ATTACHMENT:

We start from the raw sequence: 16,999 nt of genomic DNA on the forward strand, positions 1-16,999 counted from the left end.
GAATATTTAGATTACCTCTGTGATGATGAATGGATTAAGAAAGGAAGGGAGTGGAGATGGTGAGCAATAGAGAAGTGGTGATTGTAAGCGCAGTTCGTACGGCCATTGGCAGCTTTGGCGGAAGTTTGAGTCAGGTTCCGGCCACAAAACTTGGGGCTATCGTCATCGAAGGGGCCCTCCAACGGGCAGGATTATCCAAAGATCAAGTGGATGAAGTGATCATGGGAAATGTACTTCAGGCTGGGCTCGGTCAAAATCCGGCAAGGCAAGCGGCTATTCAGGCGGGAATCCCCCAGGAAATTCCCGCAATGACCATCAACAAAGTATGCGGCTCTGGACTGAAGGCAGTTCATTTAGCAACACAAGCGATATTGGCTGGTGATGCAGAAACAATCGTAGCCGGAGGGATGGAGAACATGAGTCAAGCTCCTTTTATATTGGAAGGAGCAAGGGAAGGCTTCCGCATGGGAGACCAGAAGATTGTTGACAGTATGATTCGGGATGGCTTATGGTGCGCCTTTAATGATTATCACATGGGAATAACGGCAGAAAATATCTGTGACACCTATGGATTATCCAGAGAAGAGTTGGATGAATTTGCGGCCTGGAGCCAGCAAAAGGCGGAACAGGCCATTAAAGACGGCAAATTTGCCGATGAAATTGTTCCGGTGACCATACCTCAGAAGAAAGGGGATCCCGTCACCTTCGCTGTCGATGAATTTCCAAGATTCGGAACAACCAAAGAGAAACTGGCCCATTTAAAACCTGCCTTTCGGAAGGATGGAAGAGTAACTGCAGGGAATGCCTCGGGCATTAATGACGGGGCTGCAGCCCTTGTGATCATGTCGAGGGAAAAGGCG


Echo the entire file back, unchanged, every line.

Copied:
We start from the raw sequence: 16,999 nt of genomic DNA on the forward strand, positions 1-16,999 counted from the left end.
GAATATTTAGATTACCTCTGTGATGATGAATGGATTAAGAAAGGAAGGGAGTGGAGATGGTGAGCAATAGAGAAGTGGTGATTGTAAGCGCAGTTCGTACGGCCATTGGCAGCTTTGGCGGAAGTTTGAGTCAGGTTCCGGCCACAAAACTTGGGGCTATCGTCATCGAAGGGGCCCTCCAACGGGCAGGATTATCCAAAGATCAAGTGGATGAAGTGATCATGGGAAATGTACTTCAGGCTGGGCTCGGTCAAAATCCGGCAAGGCAAGCGGCTATTCAGGCGGGAATCCCCCAGGAAATTCCCGCAATGACCATCAACAAAGTATGCGGCTCTGGACTGAAGGCAGTTCATTTAGCAACACAAGCGATATTGGCTGGTGATGCAGAAACAATCGTAGCCGGAGGGATGGAGAACATGAGTCAAGCTCCTTTTATATTGGAAGGAGCAAGGGAAGGCTTCCGCATGGGAGACCAGAAGATTGTTGACAGTATGATTCGGGATGGCTTATGGTGCGCCTTTAATGATTATCACATGGGAATAACGGCAGAAAATATCTGTGACACCTATGGATTATCCAGAGAAGAGTTGGATGAATTTGCGGCCTGGAGCCAGCAAAAGGCGGAACAGGCCATTAAAGACGGCAAATTTGCCGATGAAATTGTTCCGGTGACCATACCTCAGAAGAAAGGGGATCCCGTCACCTTCGCTGTCGATGAATTTCCAAGATTCGGAACAACCAAAGAGAAACTGGCCCATTTAAAACCTGCCTTTCGGAAGGATGGAAGAGTAACTGCAGGGAATGCCTCGGGCATTAATGACGGGGCTGCAGCCCTTGTGATCATGTCGAGGGAAAAGGCG